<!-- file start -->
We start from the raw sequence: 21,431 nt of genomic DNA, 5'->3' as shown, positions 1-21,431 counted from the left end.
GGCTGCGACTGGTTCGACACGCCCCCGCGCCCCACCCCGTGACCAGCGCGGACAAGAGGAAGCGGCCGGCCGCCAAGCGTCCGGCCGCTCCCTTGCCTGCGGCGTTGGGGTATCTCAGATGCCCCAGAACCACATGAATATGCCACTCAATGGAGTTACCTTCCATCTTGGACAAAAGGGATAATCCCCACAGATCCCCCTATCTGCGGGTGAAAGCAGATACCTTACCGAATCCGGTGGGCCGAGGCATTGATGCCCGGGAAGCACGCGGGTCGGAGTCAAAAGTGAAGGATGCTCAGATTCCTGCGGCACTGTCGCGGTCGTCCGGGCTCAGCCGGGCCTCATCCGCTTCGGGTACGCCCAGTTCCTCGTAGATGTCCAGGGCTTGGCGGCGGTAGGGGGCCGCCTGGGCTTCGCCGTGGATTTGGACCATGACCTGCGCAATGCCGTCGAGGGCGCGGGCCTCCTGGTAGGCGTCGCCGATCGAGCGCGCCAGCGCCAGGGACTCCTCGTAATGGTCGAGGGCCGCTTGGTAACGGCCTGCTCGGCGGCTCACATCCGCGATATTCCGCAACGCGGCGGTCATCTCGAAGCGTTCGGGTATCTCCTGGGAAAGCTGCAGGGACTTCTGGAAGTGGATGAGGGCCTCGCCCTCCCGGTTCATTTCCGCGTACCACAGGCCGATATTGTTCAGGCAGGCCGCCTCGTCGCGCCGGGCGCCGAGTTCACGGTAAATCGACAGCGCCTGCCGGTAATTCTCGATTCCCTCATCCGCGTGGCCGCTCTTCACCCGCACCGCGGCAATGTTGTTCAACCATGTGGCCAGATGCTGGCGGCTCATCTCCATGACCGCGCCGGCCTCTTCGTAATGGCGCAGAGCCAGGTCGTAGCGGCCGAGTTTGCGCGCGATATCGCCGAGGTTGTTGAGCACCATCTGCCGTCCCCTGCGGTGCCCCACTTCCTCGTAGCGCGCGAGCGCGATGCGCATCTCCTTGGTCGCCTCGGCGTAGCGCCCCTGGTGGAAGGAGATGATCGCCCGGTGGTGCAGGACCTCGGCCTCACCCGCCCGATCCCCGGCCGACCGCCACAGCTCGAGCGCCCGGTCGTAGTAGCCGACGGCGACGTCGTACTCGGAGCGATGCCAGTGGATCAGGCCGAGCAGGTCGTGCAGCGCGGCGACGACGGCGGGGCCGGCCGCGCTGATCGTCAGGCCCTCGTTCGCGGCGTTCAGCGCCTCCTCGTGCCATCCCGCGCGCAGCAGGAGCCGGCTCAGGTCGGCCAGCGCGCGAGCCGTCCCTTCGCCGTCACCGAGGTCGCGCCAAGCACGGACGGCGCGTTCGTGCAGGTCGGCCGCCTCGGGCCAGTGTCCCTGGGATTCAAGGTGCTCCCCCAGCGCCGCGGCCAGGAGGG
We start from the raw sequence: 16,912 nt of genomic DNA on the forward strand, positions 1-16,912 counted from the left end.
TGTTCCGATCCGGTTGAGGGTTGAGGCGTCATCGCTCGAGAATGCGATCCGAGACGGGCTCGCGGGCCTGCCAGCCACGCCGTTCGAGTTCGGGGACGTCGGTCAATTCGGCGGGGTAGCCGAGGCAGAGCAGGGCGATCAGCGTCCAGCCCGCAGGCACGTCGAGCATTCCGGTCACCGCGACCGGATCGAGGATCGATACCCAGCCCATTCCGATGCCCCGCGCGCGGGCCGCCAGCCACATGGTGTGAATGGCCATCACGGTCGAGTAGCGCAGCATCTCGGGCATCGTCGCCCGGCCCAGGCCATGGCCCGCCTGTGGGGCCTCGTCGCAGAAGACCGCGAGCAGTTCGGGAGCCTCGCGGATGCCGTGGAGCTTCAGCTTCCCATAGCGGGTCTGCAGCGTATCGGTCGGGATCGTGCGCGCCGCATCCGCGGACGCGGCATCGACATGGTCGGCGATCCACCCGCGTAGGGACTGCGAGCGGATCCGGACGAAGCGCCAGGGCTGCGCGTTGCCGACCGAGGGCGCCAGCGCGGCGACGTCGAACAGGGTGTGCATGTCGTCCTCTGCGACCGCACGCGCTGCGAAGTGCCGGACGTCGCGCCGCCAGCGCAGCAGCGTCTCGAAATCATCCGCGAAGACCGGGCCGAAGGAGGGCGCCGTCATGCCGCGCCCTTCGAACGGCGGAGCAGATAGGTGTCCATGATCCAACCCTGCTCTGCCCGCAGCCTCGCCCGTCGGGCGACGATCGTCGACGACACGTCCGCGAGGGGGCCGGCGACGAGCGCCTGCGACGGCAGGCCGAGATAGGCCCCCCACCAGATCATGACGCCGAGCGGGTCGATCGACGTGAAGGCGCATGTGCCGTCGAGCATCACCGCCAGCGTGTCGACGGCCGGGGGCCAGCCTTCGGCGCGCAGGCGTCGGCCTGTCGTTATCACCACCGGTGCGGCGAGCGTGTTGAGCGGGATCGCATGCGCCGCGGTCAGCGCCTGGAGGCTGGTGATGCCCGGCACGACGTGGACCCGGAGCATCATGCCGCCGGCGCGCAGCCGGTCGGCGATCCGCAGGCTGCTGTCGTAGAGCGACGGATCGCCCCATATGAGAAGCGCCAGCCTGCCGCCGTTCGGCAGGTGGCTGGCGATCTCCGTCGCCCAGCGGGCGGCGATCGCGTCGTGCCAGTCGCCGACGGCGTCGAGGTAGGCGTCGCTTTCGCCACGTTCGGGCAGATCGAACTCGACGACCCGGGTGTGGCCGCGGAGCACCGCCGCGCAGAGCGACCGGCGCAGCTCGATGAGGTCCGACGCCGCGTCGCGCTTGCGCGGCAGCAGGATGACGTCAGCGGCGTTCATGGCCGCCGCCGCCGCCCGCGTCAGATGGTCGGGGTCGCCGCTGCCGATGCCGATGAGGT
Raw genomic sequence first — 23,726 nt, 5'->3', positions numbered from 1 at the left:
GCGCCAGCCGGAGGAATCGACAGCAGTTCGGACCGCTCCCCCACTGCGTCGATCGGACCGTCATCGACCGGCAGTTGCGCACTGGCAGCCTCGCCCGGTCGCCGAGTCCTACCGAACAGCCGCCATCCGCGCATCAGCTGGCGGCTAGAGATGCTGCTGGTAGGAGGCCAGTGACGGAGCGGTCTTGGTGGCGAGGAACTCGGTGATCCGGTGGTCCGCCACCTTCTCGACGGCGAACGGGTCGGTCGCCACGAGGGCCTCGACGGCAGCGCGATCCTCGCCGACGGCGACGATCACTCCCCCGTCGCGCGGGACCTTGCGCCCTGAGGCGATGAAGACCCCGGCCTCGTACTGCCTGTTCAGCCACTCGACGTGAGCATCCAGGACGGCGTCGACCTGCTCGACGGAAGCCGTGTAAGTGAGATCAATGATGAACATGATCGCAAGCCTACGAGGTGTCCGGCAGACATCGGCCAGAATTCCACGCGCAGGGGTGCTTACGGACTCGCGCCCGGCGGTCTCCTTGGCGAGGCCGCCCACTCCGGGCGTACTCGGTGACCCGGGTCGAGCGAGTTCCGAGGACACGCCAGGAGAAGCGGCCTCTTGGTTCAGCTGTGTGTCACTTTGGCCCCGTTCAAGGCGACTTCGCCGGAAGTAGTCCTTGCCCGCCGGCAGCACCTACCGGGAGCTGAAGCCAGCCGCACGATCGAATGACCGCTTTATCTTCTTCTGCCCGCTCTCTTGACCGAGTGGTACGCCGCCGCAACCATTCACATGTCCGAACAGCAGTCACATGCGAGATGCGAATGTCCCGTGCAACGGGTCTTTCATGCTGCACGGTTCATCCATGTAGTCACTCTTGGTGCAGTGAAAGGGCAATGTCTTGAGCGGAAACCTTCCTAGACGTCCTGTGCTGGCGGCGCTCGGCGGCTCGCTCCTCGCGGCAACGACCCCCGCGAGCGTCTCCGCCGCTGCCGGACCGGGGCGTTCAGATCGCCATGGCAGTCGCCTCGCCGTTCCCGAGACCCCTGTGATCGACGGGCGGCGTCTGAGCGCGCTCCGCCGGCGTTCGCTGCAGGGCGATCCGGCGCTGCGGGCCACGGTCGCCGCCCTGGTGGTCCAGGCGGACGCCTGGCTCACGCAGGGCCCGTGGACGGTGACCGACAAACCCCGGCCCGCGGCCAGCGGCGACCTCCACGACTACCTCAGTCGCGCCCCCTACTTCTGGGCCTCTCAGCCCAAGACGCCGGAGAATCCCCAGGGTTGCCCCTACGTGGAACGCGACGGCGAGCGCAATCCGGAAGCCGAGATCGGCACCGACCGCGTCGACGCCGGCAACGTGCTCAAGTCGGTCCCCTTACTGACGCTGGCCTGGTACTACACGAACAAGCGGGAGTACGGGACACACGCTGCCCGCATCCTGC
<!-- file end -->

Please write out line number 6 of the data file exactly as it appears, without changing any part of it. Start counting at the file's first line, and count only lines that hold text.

GCGCCAGCCGGAGGAATCGACAGCAGTTCGGACCGCTCCCCCACTGCGTCGATCGGACCGTCATCGACCGGCAGTTGCGCACTGGCAGCCTCGCCCGGTCGCCGAGTCCTACCGAACAGCCGCCATCCGCGCATCAGCTGGCGGCTAGAGATGCTGCTGGTAGGAGGCCAGTGACGGAGCGGTCTTGGTGGCGAGGAACTCGGTGATCCGGTGGTCCGCCACCTTCTCGACGGCGAACGGGTCGGTCGCCACGAGGGCCTCGACGGCAGCGCGATCCTCGCCGACGGCGACGATCACTCCCCCGTCGCGCGGGACCTTGCGCCCTGAGGCGATGAAGACCCCGGCCTCGTACTGCCTGTTCAGCCACTCGACGTGAGCATCCAGGACGGCGTCGACCTGCTCGACGGAAGCCGTGTAAGTGAGATCAATGATGAACATGATCGCAAGCCTACGAGGTGTCCGGCAGACATCGGCCAGAATTCCACGCGCAGGGGTGCTTACGGACTCGCGCCCGGCGGTCTCCTTGGCGAGGCCGCCCACTCCGGGCGTACTCGGTGACCCGGGTCGAGCGAGTTCCGAGGACACGCCAGGAGAAGCGGCCTCTTGGTTCAGCTGTGTGTCACTTTGGCCCCGTTCAAGGCGACTTCGCCGGAAGTAGTCCTTGCCCGCCGGCAGCACCTACCGGGAGCTGAAGCCAGCCGCACGATCGAATGACCGCTTTATCTTCTTCTGCCCGCTCTCTTGACCGAGTGGTACGCCGCCGCAACCATTCACATGTCCGAACAGCAGTCACATGCGAGATGCGAATGTCCCGTGCAACGGGTCTTTCATGCTGCACGGTTCATCCATGTAGTCACTCTTGGTGCAGTGAAAGGGCAATGTCTTGAGCGGAAACCTTCCTAGACGTCCTGTGCTGGCGGCGCTCGGCGGCTCGCTCCTCGCGGCAACGACCCCCGCGAGCGTCTCCGCCGCTGCCGGACCGGGGCGTTCAGATCGCCATGGCAGTCGCCTCGCCGTTCCCGAGACCCCTGTGATCGACGGGCGGCGTCTGAGCGCGCTCCGCCGGCGTTCGCTGCAGGGCGATCCGGCGCTGCGGGCCACGGTCGCCGCCCTGGTGGTCCAGGCGGACGCCTGGCTCACGCAGGGCCCGTGGACGGTGACCGACAAACCCCGGCCCGCGGCCAGCGGCGACCTCCACGACTACCTCAGTCGCGCCCCCTACTTCTGGGCCTCTCAGCCCAAGACGCCGGAGAATCCCCAGGGTTGCCCCTACGTGGAACGCGACGGCGAGCGCAATCCGGAAGCCGAGATCGGCACCGACCGCGTCGACGCCGGCAACGTGCTCAAGTCGGTCCCCTTACTGACGCTGGCCTGGTACTACACGAACAAGCGGGAGTACGGGACACACGCTGCCCGCATCCTGC